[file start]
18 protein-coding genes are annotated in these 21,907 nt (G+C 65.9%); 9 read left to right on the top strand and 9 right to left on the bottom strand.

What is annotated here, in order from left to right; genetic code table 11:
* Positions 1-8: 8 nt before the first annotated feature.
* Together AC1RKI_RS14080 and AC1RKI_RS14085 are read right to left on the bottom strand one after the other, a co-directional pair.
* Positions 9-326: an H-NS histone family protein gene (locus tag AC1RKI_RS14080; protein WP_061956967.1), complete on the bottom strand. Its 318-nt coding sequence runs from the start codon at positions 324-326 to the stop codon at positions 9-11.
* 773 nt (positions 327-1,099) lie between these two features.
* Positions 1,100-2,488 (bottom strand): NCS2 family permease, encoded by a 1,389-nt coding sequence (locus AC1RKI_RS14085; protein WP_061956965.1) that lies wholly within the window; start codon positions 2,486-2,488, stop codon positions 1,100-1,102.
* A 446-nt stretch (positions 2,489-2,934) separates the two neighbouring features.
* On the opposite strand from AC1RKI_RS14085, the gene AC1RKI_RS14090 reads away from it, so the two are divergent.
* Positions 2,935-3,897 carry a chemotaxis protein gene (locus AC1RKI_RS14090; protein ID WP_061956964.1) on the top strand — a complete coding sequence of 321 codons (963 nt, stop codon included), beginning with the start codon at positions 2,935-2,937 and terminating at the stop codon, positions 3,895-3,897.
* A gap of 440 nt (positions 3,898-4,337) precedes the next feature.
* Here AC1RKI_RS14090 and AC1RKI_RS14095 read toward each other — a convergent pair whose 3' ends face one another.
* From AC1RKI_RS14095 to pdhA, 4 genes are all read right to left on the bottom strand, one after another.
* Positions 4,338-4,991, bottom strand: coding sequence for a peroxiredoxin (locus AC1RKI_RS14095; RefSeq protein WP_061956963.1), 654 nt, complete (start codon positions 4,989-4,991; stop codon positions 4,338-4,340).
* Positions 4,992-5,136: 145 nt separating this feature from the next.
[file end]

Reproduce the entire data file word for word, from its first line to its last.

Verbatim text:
18 protein-coding genes are annotated in these 21,907 nt (G+C 65.9%); 9 read left to right on the top strand and 9 right to left on the bottom strand.

What is annotated here, in order from left to right; genetic code table 11:
* Positions 1-8: 8 nt before the first annotated feature.
* Together AC1RKI_RS14080 and AC1RKI_RS14085 are read right to left on the bottom strand one after the other, a co-directional pair.
* Positions 9-326: an H-NS histone family protein gene (locus tag AC1RKI_RS14080; protein WP_061956967.1), complete on the bottom strand. Its 318-nt coding sequence runs from the start codon at positions 324-326 to the stop codon at positions 9-11.
* 773 nt (positions 327-1,099) lie between these two features.
* Positions 1,100-2,488 (bottom strand): NCS2 family permease, encoded by a 1,389-nt coding sequence (locus AC1RKI_RS14085; protein WP_061956965.1) that lies wholly within the window; start codon positions 2,486-2,488, stop codon positions 1,100-1,102.
* A 446-nt stretch (positions 2,489-2,934) separates the two neighbouring features.
* On the opposite strand from AC1RKI_RS14085, the gene AC1RKI_RS14090 reads away from it, so the two are divergent.
* Positions 2,935-3,897 carry a chemotaxis protein gene (locus AC1RKI_RS14090; protein ID WP_061956964.1) on the top strand — a complete coding sequence of 321 codons (963 nt, stop codon included), beginning with the start codon at positions 2,935-2,937 and terminating at the stop codon, positions 3,895-3,897.
* A gap of 440 nt (positions 3,898-4,337) precedes the next feature.
* Here AC1RKI_RS14090 and AC1RKI_RS14095 read toward each other — a convergent pair whose 3' ends face one another.
* From AC1RKI_RS14095 to pdhA, 4 genes are all read right to left on the bottom strand, one after another.
* Positions 4,338-4,991, bottom strand: coding sequence for a peroxiredoxin (locus AC1RKI_RS14095; RefSeq protein WP_061956963.1), 654 nt, complete (start codon positions 4,989-4,991; stop codon positions 4,338-4,340).
* Positions 4,992-5,136: 145 nt separating this feature from the next.